Tuesday, June 02, 2009

Angle Shoot Poker Cheats Cheat Online Poker as well as Brick and Mortar Poker

Those nefarious and annoying angle shooting poker cheats will cheat you in your local poker room and in your online poker game. Here is a bit of how online poker angle shoot cheats and brick and mortar poker angle shoot cheats connive and strive to remove you from your money.

As you might suspect, technically, angle shooting is not cheating. Angle shooters don’t break the rules—they just make it their personal mission to bend them as much as humanly possible. Angle shooting occupies a strange gray area in the game of poker. It’s unethical and poisons the atmosphere of the game, and yet it’s not really illegal.

Angle shooters will use a wide array of underhanded tactics, but a favorite ploy is deliberately acting out of turn. By putting out false information this way, an unethical player can either get a better read on his opponents, or try to encourage them to do whatever it is he wants. For example, an angle shooter will bet out of turn, hoping this will induce players still to act in front of him to check, and then he can just check along and take a free card. Or he can check out of turn, perhaps even fake-fold before the action gets to him in a bogus show of weakness, and then gleefully raise after another player bets into him.

A similar ruse is for the angle shooter to pretend he is about to bet or raise when it’s his turn to act. He picks up his chips and holds them out over the middle of the table—all the while watching his opponents carefully to study their reactions—and then at the last minute he pulls his chip-laden hand back and announces “check.”

Before it was made illegal, the string-raise was another common angle shot. Even now, an underhanded player can deliberately make a string-raise, knowing full well that it will be declared invalid, and then he simply calls when the action gets to him. This brings two potential benefits: he can study how his opponents react to the “raise,” or even intimidate them into playing their cards more passively.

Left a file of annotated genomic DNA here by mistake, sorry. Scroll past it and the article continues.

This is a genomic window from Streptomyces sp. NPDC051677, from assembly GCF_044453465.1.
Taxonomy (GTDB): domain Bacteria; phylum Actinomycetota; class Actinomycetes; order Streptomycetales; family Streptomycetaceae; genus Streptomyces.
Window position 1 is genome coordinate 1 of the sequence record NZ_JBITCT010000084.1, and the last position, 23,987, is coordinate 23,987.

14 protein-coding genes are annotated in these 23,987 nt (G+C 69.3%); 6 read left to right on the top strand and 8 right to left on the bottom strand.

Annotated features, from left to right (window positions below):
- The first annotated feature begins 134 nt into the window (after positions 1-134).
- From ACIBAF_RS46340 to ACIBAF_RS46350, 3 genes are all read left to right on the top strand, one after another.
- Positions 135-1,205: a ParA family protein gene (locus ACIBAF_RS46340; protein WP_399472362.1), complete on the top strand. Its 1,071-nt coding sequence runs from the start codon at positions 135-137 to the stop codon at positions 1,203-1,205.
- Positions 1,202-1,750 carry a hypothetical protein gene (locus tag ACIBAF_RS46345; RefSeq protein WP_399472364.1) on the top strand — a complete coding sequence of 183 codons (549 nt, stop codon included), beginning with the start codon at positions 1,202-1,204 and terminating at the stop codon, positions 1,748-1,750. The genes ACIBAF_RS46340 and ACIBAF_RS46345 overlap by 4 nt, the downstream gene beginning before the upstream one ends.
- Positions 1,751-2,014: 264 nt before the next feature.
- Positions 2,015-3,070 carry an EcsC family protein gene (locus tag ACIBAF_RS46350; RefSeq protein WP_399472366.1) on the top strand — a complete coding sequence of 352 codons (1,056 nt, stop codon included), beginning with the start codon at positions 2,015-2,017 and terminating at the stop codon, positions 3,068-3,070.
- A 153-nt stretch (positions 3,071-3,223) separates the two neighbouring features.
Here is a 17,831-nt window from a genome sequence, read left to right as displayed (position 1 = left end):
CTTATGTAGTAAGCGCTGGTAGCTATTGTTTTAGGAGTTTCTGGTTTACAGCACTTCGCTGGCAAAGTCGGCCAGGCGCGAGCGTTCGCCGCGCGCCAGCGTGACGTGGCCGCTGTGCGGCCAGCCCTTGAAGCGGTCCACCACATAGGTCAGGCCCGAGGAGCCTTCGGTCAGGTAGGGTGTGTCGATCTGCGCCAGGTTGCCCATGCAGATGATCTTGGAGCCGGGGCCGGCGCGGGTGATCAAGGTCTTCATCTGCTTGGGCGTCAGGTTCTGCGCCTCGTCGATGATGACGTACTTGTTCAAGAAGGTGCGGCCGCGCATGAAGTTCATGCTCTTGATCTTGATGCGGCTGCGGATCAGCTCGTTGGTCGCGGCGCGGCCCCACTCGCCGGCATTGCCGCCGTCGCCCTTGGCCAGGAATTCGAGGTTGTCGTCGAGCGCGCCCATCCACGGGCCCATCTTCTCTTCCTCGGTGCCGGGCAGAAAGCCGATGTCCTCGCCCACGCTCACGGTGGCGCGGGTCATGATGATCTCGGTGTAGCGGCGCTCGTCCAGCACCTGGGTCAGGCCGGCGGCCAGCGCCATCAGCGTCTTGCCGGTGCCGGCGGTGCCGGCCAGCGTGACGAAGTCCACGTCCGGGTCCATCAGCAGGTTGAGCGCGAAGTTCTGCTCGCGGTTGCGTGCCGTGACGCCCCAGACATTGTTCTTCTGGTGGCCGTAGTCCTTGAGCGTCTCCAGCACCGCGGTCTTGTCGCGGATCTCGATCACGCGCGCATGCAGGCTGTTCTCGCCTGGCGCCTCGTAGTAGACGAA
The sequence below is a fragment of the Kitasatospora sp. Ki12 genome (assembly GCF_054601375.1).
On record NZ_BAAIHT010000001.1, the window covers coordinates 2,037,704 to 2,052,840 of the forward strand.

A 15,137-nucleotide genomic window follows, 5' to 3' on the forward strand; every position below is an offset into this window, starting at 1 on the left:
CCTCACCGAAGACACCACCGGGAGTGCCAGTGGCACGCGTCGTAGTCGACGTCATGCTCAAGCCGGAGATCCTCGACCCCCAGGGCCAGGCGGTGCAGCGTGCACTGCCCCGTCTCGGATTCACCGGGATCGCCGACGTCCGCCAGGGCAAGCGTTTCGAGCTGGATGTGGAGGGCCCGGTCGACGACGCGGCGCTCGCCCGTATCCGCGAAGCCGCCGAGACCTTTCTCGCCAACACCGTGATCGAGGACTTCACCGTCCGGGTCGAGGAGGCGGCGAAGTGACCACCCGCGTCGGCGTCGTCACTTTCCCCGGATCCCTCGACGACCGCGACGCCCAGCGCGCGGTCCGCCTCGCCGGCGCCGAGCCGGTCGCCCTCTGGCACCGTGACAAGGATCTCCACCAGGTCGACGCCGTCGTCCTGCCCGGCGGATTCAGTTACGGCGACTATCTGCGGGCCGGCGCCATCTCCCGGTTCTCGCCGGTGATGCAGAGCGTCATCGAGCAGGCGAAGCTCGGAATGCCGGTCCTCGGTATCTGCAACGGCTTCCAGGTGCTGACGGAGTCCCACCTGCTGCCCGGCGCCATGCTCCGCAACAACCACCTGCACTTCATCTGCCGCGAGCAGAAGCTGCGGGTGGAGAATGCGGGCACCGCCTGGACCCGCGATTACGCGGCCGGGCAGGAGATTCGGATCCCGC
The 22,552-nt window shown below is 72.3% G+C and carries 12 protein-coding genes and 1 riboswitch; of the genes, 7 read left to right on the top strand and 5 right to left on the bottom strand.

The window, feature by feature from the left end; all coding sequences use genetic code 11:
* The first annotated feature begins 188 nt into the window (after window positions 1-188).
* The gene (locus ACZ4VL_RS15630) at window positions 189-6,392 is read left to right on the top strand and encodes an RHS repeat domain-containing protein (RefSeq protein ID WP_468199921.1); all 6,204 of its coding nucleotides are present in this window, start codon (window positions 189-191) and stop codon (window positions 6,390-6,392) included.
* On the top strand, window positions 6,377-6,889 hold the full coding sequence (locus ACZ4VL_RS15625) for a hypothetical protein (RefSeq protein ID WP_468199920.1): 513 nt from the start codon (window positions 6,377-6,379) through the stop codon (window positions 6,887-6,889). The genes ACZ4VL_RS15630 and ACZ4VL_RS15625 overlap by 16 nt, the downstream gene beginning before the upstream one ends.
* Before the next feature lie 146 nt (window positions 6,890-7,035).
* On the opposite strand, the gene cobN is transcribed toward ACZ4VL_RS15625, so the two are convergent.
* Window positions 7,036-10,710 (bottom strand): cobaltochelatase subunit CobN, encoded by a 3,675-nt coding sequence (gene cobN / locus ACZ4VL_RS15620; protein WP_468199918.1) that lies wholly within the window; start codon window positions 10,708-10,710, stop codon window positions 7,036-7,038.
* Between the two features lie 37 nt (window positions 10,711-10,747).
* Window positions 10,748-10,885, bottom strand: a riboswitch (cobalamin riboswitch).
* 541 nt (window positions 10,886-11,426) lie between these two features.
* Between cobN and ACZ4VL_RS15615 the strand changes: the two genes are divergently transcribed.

Yet another standard angle-shot happens when a player intentionally miscalls his hand at the showdown in the hopes of convincing any player with a better hand to muck. For example, you hold top two pair at the showdown and the angle shooter has bottom two pair. But on the river the board looks scary, with four cards to a flush. So at the showdown Mr. Shooter declares: “I have the flush.” This is exactly what you were afraid of and you throw down your cards in defeat. By the time everybody realizes that he was lying, it’s too late and your cards are in the middle of the muck pile, officially dead. The angle shooter gets the pot.

Here’s a potpourri of some other common angle shots. A player “accidentally” flashes one or both hole-cards to another player, to watch his reaction and/or induce him to do what the angle shooter wants. A short stack deliberately stalls when the tournament is on the bubble, hoping to force other short-stacked players to bust out first. Or a player declares a misdeal when in fact he knows the deal was legitimate, simply because he didn’t like his cards.

Angle shots are used to gain an unfair advantage in the game—to obtain information that a player shouldn’t legally have yet, or to manipulate opponents. What can make angle shots so frustrating is that they are nearly always impossible to prove. Nobody can prove intent, and the angle shooter can always insist that he simply made a thoughtless error, a legitimate mistake. If it only happens once, maybe even twice, perhaps it really was only a slip-up. But when the same player keeps making these types of “mistakes” over and over again, recognize that this player is an angle shooter and should be avoided like the plague.